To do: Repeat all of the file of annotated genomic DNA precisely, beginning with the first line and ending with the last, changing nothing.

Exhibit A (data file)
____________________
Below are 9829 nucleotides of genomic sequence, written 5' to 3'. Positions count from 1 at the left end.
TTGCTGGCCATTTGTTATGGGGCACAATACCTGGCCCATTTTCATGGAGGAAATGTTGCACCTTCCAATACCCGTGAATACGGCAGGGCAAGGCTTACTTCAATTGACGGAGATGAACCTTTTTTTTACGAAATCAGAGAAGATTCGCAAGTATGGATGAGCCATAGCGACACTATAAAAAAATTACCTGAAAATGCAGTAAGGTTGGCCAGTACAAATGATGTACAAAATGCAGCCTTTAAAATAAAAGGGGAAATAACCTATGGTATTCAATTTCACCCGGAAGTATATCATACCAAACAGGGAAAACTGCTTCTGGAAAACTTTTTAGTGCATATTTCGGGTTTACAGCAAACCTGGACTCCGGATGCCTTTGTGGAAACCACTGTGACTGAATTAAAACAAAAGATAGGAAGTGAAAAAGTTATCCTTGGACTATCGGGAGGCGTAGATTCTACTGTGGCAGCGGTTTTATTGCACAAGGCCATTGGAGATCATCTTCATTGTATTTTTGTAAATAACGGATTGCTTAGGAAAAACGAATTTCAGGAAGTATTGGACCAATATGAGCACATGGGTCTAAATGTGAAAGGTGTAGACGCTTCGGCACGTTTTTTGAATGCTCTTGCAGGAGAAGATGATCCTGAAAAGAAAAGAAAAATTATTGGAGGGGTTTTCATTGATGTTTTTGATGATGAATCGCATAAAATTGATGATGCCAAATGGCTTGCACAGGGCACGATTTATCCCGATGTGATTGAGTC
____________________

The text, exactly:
Below are 9829 nucleotides of genomic sequence, written 5' to 3'. Positions count from 1 at the left end.
TTGCTGGCCATTTGTTATGGGGCACAATACCTGGCCCATTTTCATGGAGGAAATGTTGCACCTTCCAATACCCGTGAATACGGCAGGGCAAGGCTTACTTCAATTGACGGAGATGAACCTTTTTTTTACGAAATCAGAGAAGATTCGCAAGTATGGATGAGCCATAGCGACACTATAAAAAAATTACCTGAAAATGCAGTAAGGTTGGCCAGTACAAATGATGTACAAAATGCAGCCTTTAAAATAAAAGGGGAAATAACCTATGGTATTCAATTTCACCCGGAAGTATATCATACCAAACAGGGAAAACTGCTTCTGGAAAACTTTTTAGTGCATATTTCGGGTTTACAGCAAACCTGGACTCCGGATGCCTTTGTGGAAACCACTGTGACTGAATTAAAACAAAAGATAGGAAGTGAAAAAGTTATCCTTGGACTATCGGGAGGCGTAGATTCTACTGTGGCAGCGGTTTTATTGCACAAGGCCATTGGAGATCATCTTCATTGTATTTTTGTAAATAACGGATTGCTTAGGAAAAACGAATTTCAGGAAGTATTGGACCAATATGAGCACATGGGTCTAAATGTGAAAGGTGTAGACGCTTCGGCACGTTTTTTGAATGCTCTTGCAGGAGAAGATGATCCTGAAAAGAAAAGAAAAATTATTGGAGGGGTTTTCATTGATGTTTTTGATGATGAATCGCATAAAATTGATGATGCCAAATGGCTTGCACAGGGCACGATTTATCCCGATGTGATTGAGTC